Recently the music discovery service Bop.fm was purchased by LifeLock in a completely unexpected deal earlier this week. Unless you closely follow tech blogs and news sites you probably missed it: Bop, while loved within its niche circles, was not particularly well known generally and the acquire was not awesome in scale. Immediately after the purchase, however, the site whose motto had been “the music never stops” came to a record screeching halt as an announcement was put up saying it would be shut down.
This isn’t the first time a large tech-minded company has purchased a smaller startup only to close its doors. In fact, there’s an entire industry term for it: The acquihire, a mashup of “acquire” and “hire” that has come to be a standard process in the Valley for eliminating competition. Rather than actually compete in products, most large companies find it easier to simply buy their competition and close their doors, absorbing any taken left into their own product lines that may or may not be inferior…and this process is becoming more and more common.
Just as recently (also this past week), Microsoft announced they were letting the sun set on one of their most popular acquisitions, Sunrise Calendar. A popular productivity app for multiple platforms, Microsoft had bought the company earlier this year in February. At the time, it seemed like Microsoft was becoming a different beast from the acquisition-happy monster of their early day, continuing to update the Sunrise app independently of their own, often competing, products. In fact, some of Sunrise’s best features were released during this period and it looked like their future was bright. Not so much anymore.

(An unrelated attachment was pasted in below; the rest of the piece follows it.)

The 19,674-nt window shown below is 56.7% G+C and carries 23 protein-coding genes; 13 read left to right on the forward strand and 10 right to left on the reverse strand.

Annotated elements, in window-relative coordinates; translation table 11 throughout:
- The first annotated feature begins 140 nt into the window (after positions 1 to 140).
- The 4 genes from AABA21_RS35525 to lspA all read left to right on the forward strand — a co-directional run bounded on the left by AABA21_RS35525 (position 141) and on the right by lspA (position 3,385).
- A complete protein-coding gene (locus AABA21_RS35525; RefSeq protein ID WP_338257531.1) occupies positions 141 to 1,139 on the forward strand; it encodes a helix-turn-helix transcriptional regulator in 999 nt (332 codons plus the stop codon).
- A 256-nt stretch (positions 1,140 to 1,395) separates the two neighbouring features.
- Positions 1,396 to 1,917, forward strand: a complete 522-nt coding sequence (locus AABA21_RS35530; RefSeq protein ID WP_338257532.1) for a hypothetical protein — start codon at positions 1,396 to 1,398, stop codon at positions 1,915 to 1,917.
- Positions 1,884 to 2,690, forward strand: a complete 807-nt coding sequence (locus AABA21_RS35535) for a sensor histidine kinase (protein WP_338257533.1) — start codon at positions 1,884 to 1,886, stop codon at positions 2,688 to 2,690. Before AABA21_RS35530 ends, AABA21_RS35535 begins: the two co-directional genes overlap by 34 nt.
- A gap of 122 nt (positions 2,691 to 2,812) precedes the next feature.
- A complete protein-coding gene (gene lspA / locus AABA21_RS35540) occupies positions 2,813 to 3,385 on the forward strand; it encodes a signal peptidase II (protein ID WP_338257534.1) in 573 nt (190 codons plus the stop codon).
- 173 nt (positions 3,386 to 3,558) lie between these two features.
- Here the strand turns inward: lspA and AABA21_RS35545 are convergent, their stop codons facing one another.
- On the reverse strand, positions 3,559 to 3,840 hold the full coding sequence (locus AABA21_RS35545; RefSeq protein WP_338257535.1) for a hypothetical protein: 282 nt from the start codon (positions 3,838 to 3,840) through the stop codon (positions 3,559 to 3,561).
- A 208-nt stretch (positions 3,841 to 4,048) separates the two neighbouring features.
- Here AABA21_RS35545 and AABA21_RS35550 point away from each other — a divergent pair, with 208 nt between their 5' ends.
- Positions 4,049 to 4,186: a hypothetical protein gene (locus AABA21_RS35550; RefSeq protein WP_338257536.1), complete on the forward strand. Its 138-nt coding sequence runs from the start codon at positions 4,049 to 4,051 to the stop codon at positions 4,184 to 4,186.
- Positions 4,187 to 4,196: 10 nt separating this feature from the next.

Of course, Google is known for this kind of behavior, often making a near yearly tradition out of upsetting their users by shutting down what most would consider popular and even profitable businesses. Motorola was bought, then promptly sold (though not shut down); Reader was shuttered after years of updates and a huge user base had been built up; Sparrow, the popular email client that started the trend of minimal email clients and would foster the famous Mailbox app and its ilk was quickly shelved after purchase; Timely, a smart calendar app that would intelligently organize reminders and events was also shut down within months of being acquired by Google and its team was re-tasked to Google’s own Inbox project.
Even Apple has flexed its muscles in this arena, often buying and shutting down potential competitors. Remember LaLa, the online music streaming service and storage locker long before services like Apple Music exploded into the mainstream? Yeah, neither does anyone else. Purchased by Apple in 2009, LaLa was promptly shut down and its users given an iTunes gift card worth a fraction of their libraries.
So all this has me wondering: Which great service is next to be closed? If Sunrise is fair game, what’s keeping Microsoft acquired Wunderlist alive? If Timely and Sparrow could go down, what’s stopping Google from axing Waze? This brings me to my main point and one which has been cliched again and again: You get what you pay for.